1st Option: Eradicate and impede the implementation of the policy.
It is remarkable and inspiring to see that Philippines is now progressing economically and as such, to sustain and possibly prolong this stream, targeting the Education sector of the country is a must. But, unpreparedness, poor educational participation and development will surely yield to negative outcomes. The biggest issues the K-12 Education System must address are its requirement educational inputs and processes. If these are not given solution, the K-12 Education System policy is already ruined from the very start.
In view of Sarah Katrina Maramag’s idea, the crisis of the Philippine education system, in all levels, is stemmed not on the superficial, in this case the number of schooling years, but rather on the conditions and foundation on which it subsists. Unless the government addresses in earnest poor public spending, high costs of schooling, the predominance of a colonial curriculum, lack of transparency and accountability amid widespread corruption within the sector and the development of the country’s science and technology for domestic development, all efforts will remain on the surface and neither 10 nor 12 years would make much of difference.”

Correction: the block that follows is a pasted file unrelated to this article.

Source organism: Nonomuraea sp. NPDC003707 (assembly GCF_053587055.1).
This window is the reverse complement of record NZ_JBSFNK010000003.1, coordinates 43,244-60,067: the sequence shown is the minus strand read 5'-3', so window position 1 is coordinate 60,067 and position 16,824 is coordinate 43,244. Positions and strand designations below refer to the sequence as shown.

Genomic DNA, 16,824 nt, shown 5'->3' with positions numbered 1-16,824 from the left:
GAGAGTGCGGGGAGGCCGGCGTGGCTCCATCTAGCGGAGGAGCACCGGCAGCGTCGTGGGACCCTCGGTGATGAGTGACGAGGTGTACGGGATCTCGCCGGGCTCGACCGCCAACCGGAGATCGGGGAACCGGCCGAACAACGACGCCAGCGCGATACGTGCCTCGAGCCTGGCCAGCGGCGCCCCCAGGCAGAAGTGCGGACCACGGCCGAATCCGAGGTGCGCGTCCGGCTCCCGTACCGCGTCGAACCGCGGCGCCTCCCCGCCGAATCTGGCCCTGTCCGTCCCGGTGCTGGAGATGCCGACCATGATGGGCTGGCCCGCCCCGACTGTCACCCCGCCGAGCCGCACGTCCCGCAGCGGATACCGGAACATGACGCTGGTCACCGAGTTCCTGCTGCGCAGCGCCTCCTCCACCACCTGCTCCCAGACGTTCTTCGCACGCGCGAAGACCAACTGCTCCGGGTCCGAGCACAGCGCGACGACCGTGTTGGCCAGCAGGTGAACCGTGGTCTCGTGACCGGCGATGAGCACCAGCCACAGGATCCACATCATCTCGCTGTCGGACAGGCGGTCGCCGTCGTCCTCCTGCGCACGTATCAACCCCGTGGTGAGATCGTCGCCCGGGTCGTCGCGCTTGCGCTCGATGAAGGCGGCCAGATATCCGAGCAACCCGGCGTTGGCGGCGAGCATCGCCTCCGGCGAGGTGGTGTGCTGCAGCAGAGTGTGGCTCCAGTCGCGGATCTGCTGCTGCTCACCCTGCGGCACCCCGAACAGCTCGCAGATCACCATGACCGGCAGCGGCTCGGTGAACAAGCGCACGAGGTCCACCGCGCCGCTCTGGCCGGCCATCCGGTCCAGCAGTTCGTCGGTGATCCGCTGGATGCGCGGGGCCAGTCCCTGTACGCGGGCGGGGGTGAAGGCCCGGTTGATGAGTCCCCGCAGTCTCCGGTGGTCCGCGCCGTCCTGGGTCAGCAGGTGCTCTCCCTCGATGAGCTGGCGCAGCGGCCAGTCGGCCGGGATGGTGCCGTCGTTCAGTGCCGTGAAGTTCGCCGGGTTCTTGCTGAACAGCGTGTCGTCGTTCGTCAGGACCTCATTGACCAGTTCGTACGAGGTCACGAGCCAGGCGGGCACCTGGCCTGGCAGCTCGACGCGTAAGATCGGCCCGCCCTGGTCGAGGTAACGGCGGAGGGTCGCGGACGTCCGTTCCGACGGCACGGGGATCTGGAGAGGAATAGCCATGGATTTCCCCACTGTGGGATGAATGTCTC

To relate with the statement of President PNOY “to achieve something out of this move to K-12, we need to have a realistic set of plans” and reality check, the plan doesn’t coincide as to the current situation. Though implementing K-12 would be possible, these paradigm changes would be harder for the public system for them to cope up with the rapid changes. Why? Let us settle to the article of Junifen F. Gauuan, firstly, the budget for the education sector of the Philippines is, compared to other Newly Industrialized Countries (NICs), relatively low (for example, difference of almost 5% GDP with Malaysia and Brunei – 3.1% GDP Philippines). Secondly, the infrastructure of the state schools are not conducive...
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